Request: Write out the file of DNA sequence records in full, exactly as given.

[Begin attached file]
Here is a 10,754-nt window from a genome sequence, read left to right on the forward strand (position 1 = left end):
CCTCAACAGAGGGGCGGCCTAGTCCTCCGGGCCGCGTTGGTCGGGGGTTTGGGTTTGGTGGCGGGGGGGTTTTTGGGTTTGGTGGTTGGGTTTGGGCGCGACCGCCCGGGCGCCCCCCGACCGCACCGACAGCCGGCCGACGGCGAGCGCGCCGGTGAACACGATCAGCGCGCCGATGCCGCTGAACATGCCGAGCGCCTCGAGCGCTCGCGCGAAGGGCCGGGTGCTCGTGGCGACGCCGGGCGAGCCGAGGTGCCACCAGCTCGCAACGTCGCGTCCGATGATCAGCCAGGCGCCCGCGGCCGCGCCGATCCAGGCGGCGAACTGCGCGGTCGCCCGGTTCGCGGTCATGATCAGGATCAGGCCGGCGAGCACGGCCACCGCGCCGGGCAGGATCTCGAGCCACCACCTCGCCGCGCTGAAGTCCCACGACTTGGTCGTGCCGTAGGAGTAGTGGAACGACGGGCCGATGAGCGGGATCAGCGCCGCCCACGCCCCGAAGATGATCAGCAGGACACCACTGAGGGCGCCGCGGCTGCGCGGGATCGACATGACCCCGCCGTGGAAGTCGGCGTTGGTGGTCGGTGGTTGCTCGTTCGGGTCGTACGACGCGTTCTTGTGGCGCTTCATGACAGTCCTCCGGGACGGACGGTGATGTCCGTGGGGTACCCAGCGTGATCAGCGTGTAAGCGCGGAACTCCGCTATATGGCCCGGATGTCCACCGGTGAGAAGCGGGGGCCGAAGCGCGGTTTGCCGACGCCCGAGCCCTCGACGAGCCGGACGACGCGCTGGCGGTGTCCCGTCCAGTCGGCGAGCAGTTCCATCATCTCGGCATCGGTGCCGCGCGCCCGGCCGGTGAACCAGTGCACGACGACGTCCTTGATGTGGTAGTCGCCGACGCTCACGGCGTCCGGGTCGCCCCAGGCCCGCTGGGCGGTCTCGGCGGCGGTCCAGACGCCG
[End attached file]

Here is a 10,754-nt window from a genome sequence, read left to right on the forward strand (position 1 = left end):
CCTCAACAGAGGGGCGGCCTAGTCCTCCGGGCCGCGTTGGTCGGGGGTTTGGGTTTGGTGGCGGGGGGGTTTTTGGGTTTGGTGGTTGGGTTTGGGCGCGACCGCCCGGGCGCCCCCCGACCGCACCGACAGCCGGCCGACGGCGAGCGCGCCGGTGAACACGATCAGCGCGCCGATGCCGCTGAACATGCCGAGCGCCTCGAGCGCTCGCGCGAAGGGCCGGGTGCTCGTGGCGACGCCGGGCGAGCCGAGGTGCCACCAGCTCGCAACGTCGCGTCCGATGATCAGCCAGGCGCCCGCGGCCGCGCCGATCCAGGCGGCGAACTGCGCGGTCGCCCGGTTCGCGGTCATGATCAGGATCAGGCCGGCGAGCACGGCCACCGCGCCGGGCAGGATCTCGAGCCACCACCTCGCCGCGCTGAAGTCCCACGACTTGGTCGTGCCGTAGGAGTAGTGGAACGACGGGCCGATGAGCGGGATCAGCGCCGCCCACGCCCCGAAGATGATCAGCAGGACACCACTGAGGGCGCCGCGGCTGCGCGGGATCGACATGACCCCGCCGTGGAAGTCGGCGTTGGTGGTCGGTGGTTGCTCGTTCGGGTCGTACGACGCGTTCTTGTGGCGCTTCATGACAGTCCTCCGGGACGGACGGTGATGTCCGTGGGGTACCCAGCGTGATCAGCGTGTAAGCGCGGAACTCCGCTATATGGCCCGGATGTCCACCGGTGAGAAGCGGGGGCCGAAGCGCGGTTTGCCGACGCCCGAGCCCTCGACGAGCCGGACGACGCGCTGGCGGTGTCCCGTCCAGTCGGCGAGCAGTTCCATCATCTCGGCATCGGTGCCGCGCGCCCGGCCGGTGAACCAGTGCACGACGACGTCCTTGATGTGGTAGTCGCCGACGCTCACGGCGTCCGGGTCGCCCCAGGCCCGCTGGGCGGTCTCGGCGGCGGTCCAGACGCCG